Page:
SUBJECT | Energy Prices and Workplace Relations Legislation | 12 December 2022
DANICA DI GIORGIO: Joining me now live is the shadow immigration minister Dan Tehan; thank you for joining us. Will this energy plan actually reduce power bills?
DAN TEHAN: Well, we don’t know, Danica, and there’s been no modelling, it’s been rushed, and now we have this bizarre situation where the Albanese Government is going to have to negotiate it through the senate with the Greens and David Pocock. And as we know – and we saw this with the workplace relations legislation – when they negotiate with the Greens and David Pocock, you get extreme results which hurt business and, in particular, will hurt everyday Australians because when businesses hurt, they ultimately will be hurt as well.
DE GIORGIO: What's the alternative, then?
TEHAN: Well, the alternative was that they could have negotiated with us. We were very successful in our last term of government, getting downward pressure on energy prices. Our shadow energy minister wrote to the government, wrote to Chris Bowen, about six months ago, saying that we were prepared to work with the Government to put downward pressure on energy prices. Chris Bowen ignored that. He's now rushing through this piece of legislation. We have to come back to the Parliament on Thursday, and now he's left negotiating with the Greens, and we know in the longer term, this will reduce investment, which will mean that energy prices will go up. And we have no idea what sort of benefit it will add to consumers. And even worse than that, in the longer term, now we've discovered late Friday evening this reasonableness test, which means that the industry has this dark cloud hanging over it for years and years to come.
DE GIORGIO: But the government says it's about trying to provide relief as quickly as possible to households, in particular, before Christmas. It says that Australian households will pay about $230 less next year than had the Government not intervened. So what do you say to that?
TEHAN: Well, they’re saying ‘about,’ and you have to remember, they promised that all households would have a reduction of $275 before the last election on 97 occasions. We don't know whether that applies to all households. We don't know -there's no sort of guarantee from the government that that is what is going to be achieved. They're working with the states. It's not clear what responsibilities the states have on this. We know that over time it will lead to reduced investment in the market, which is going to drive prices up over time. So potentially a short-term hit and then further long-term pain. And as I've said, there's also this now dark cloud hanging over the industry from this reasonable test. And they're going to have to negotiate each path through the Senate with the Greens, which will get either more extreme outcome than what we've got at the moment. So this is a mess and a mess of the government's making, and they could have sat down with us six months ago, and we could have demonstrated to them how we were able to get downward pressure on prices in the last three years of our government and work with them to be able to get a successful outcome for Australian households.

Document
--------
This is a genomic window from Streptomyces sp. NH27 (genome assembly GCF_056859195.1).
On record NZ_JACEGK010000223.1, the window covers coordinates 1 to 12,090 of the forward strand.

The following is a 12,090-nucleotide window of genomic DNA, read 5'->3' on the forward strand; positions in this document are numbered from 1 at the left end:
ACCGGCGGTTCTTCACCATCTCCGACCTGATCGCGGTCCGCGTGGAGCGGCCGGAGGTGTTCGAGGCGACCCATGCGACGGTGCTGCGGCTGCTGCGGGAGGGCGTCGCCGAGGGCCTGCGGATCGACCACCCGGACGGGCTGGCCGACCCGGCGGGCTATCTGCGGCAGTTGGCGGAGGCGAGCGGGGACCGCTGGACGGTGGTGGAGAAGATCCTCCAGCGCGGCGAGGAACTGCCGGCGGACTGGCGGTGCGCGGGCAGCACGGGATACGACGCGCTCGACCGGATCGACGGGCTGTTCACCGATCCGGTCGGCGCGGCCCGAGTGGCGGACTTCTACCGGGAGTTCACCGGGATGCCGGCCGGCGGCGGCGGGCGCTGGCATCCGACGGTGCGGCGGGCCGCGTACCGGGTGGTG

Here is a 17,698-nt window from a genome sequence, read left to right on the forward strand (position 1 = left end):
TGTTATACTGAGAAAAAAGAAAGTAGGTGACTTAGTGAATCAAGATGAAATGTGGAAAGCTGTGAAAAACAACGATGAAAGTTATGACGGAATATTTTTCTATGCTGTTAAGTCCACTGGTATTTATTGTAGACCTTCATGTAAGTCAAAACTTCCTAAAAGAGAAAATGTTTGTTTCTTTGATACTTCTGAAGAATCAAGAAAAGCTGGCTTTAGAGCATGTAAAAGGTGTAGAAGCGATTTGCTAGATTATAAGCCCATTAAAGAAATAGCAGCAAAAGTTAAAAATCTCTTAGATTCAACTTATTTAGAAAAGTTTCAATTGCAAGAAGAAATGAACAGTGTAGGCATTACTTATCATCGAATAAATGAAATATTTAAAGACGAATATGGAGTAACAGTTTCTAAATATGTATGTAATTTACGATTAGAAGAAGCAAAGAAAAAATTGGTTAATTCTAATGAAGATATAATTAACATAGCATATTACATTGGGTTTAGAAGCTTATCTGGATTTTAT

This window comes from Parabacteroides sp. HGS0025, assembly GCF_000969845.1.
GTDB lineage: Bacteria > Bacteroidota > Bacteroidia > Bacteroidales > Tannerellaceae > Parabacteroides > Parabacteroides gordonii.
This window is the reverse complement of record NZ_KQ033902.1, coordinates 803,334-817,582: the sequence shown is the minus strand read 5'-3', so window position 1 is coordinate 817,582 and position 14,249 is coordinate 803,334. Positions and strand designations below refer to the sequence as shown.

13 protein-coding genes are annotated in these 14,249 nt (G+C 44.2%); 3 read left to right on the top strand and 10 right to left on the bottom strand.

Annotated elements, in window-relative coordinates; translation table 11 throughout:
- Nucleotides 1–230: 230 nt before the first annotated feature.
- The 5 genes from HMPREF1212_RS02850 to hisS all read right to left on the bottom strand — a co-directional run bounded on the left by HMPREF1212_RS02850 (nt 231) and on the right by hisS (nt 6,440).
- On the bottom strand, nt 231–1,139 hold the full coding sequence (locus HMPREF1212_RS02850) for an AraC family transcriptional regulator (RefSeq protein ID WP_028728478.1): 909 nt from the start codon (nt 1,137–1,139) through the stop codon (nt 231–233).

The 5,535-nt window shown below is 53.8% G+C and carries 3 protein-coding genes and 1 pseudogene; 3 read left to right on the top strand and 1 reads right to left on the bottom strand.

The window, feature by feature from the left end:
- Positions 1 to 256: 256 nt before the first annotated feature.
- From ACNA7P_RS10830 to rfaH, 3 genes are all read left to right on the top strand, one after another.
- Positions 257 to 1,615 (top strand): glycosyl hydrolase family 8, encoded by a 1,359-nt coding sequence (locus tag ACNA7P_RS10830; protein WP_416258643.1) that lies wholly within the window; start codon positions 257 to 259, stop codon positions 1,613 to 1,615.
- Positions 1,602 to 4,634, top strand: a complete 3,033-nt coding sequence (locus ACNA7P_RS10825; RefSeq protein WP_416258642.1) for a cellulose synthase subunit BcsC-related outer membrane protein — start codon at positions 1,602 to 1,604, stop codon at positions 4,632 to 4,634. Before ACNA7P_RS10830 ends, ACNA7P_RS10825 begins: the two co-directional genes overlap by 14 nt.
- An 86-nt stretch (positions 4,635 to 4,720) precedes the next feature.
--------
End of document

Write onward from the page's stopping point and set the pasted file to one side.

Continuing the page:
GE GIORGIO: Alright, I just want to ask you about Labor's next wave of industrial relations reforms. The Government has flagged that a bill could be introduced in the first half of next year. We know that the first bill took a bit to get over the line, but eventually, it did. Do you expect the same debate next year?
TEHAN: Absolutely. And already, we've got the Business Council of Australia out warning about this next wave of extreme industrial relations changes. They put the business community offside with their first extreme legislation, and now we're hearing about this second wave. On top of this, we've now got this energy legislation which is going through, which business is also alarmed by, and what we've seen is a pattern now from the Albanese Government. They seem to be wanting to do everything they can to kill business confidence in this nation, and if they do that, that hurts jobs, and it hurts the economy, and that's not good for our nation.
DE GIORGIO: Dan Tehan, we need to leave it there. Thank you so much for joining us.